If you’re a recent graduate or heading into your final year, the start of a new semester can get you thinking about your options. If postgraduate study is a move worth considering, here’s what you need to know.
1. Postgraduate courses are more independent and project-focused
If you think that postgraduate study is just a repeat of your undergraduate degree, think again. Postgraduate courses require you to study more independently and are usually heavily project- or research-focused, seeing students work in teams or with staff supervisors throughout their program. It’s also likely that you’ll get a lot more choice in your subjects, with fewer core studies than at undergraduate level.
2. Masters degrees aren’t the only option
Many students thinking about further study assume that their next step is a masters degree. Masters programs can take one, two or even four years to complete full time, depending on the type you choose. If you don’t want to commit to a lengthy degree, why not choose a shorter qualification such as a graduate certificate or graduate diploma? These programs take six months or a year of full-time study respectively.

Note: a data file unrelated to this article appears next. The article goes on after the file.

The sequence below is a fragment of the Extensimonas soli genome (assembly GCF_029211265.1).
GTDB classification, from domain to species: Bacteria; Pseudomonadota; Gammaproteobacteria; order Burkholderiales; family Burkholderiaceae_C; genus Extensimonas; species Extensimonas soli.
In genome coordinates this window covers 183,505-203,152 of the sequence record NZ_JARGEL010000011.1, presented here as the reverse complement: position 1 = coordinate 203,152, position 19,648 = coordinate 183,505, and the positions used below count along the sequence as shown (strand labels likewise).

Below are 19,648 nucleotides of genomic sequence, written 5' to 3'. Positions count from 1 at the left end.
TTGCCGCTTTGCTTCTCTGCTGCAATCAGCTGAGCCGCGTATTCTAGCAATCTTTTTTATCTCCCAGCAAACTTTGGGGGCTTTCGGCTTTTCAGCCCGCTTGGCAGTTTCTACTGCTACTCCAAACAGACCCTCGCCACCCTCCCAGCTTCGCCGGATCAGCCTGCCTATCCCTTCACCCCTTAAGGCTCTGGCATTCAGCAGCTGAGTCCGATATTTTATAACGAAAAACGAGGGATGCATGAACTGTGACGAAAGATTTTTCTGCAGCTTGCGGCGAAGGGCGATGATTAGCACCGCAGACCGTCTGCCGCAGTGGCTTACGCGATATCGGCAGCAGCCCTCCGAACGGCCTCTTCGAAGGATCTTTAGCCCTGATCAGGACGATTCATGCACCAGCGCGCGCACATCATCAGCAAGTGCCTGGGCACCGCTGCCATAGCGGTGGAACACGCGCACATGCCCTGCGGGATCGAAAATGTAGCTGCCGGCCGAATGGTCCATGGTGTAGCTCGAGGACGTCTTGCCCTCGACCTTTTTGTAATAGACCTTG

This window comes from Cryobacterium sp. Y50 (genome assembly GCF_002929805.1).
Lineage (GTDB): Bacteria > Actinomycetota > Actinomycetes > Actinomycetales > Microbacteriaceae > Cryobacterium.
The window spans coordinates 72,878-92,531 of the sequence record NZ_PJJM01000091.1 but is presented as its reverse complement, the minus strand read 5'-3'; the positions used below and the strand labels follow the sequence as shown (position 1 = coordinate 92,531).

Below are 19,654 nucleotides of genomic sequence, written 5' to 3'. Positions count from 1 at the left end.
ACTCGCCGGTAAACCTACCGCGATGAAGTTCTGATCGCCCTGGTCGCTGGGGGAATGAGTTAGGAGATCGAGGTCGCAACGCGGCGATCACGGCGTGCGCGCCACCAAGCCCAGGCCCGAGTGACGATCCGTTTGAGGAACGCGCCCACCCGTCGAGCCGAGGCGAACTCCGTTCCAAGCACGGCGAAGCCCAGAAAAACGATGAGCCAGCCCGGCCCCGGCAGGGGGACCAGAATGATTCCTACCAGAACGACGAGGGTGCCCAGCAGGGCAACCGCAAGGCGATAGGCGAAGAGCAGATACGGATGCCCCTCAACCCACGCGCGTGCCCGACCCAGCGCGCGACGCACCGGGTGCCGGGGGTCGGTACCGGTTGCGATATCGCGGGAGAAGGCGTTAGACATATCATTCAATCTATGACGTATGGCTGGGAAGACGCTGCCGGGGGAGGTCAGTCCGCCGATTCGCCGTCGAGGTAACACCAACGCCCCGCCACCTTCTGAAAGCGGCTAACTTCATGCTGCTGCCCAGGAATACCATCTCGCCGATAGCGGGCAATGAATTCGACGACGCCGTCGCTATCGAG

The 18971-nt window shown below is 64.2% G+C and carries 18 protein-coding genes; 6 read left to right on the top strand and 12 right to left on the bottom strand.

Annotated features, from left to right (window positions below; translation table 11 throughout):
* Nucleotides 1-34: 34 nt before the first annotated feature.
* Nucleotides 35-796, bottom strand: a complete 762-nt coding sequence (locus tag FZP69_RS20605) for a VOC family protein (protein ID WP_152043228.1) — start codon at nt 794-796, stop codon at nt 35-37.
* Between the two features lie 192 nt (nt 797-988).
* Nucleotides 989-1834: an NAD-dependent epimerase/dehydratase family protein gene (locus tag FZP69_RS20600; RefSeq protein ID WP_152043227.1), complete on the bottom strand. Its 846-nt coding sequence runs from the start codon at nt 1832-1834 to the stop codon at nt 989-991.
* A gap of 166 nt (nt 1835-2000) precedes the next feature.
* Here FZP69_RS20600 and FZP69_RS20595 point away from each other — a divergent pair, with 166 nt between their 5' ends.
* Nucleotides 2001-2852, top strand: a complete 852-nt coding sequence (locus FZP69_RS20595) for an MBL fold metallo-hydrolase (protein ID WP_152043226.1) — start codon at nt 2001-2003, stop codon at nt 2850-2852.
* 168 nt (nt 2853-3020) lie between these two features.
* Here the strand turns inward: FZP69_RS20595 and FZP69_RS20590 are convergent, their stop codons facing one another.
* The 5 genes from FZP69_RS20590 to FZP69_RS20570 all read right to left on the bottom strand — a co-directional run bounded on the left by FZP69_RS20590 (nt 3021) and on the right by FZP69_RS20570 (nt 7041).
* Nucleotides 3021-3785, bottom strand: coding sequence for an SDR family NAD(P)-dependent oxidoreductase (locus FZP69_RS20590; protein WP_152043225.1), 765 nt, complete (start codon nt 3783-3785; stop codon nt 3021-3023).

3. You’ll study with an interesting, varied cohort
It’s likely that most students in your undergraduate degree commenced study straight after high school. As a postgraduate, you will study alongside people from varied backgrounds — everyone from fresh graduates to professionals with decades of practice under their belt. Some students will have completed similar degrees; others may have studied in a completely different discipline or been accepted based on extensive work experience.
4. You will make valuable networks
Your fellow students, lecturers and tutors make up your industry, so you will make some very useful connections during your program. You will work with a range of a different people across group projects and in your classes, but it’s also worth getting involved on campus by joining a club or attending social events.
5. You can gain recognition in your field or qualify for practice
Postgraduate programs often lead to professional recognition in your field, in many cases being the final step towards being able to practice. Architecture is a good example, where students must complete a masters degree to fulfil registration requirements. In other fields, postgraduate study allows students to extend their qualifications. Accounting graduates, for instance, can become certified as a chartered accountant (CA) or chartered practising accountant (CPA).